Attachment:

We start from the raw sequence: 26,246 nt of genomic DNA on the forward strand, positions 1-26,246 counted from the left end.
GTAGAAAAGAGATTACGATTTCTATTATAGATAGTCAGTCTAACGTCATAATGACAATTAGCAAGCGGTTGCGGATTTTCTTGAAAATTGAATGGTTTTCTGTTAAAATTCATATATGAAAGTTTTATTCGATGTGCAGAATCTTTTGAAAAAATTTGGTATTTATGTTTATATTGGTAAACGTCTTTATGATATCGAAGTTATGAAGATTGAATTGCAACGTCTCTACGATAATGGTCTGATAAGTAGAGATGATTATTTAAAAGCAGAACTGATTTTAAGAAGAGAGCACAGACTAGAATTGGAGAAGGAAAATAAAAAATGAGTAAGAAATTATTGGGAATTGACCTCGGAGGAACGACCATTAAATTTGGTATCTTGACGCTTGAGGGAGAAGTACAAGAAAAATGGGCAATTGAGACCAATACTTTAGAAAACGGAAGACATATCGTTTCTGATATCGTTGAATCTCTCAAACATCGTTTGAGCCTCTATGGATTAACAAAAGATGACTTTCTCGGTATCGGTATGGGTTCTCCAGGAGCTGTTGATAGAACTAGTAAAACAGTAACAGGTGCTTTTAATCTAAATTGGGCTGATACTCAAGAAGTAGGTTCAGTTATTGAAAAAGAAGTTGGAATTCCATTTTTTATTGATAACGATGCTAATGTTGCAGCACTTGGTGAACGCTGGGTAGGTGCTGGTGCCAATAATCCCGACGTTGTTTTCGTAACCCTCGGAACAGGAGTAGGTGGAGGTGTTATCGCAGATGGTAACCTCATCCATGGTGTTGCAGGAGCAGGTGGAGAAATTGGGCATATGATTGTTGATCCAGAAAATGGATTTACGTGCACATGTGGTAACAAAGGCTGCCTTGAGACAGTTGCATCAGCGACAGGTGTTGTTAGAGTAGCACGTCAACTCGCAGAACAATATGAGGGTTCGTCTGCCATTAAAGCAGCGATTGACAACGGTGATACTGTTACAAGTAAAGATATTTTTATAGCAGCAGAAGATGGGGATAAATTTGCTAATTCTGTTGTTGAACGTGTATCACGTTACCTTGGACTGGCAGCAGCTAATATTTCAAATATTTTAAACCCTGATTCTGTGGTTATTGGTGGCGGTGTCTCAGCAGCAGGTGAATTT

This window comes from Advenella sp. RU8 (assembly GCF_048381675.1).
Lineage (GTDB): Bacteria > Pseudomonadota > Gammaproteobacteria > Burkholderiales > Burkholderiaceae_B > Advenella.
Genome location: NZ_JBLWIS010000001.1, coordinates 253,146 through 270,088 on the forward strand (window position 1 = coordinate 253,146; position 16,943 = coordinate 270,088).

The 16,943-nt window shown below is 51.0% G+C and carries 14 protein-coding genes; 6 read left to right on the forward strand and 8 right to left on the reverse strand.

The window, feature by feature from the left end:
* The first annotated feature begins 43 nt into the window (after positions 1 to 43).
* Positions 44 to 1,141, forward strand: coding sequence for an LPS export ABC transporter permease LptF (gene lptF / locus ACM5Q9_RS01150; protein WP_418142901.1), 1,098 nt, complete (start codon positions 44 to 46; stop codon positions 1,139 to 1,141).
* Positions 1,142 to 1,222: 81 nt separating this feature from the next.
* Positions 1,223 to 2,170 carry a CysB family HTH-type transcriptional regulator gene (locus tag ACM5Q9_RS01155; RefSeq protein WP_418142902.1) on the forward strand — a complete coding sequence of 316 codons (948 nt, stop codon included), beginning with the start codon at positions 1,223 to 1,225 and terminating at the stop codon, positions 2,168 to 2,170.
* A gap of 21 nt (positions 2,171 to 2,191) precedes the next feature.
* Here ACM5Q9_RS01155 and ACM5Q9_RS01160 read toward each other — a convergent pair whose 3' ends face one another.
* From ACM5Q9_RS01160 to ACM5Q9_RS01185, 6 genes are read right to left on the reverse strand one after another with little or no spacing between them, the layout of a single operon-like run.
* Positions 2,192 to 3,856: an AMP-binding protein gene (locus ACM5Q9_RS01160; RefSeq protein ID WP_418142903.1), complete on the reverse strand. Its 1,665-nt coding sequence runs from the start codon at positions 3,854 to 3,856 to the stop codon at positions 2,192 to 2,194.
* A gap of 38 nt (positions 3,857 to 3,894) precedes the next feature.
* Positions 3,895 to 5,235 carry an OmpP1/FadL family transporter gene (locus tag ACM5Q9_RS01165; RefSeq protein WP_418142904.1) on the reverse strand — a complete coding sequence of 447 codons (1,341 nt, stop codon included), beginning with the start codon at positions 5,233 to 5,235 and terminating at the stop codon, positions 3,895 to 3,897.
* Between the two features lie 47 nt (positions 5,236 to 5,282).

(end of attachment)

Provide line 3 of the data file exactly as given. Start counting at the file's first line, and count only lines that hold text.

This window comes from Advenella sp. RU8 (assembly GCF_048381675.1).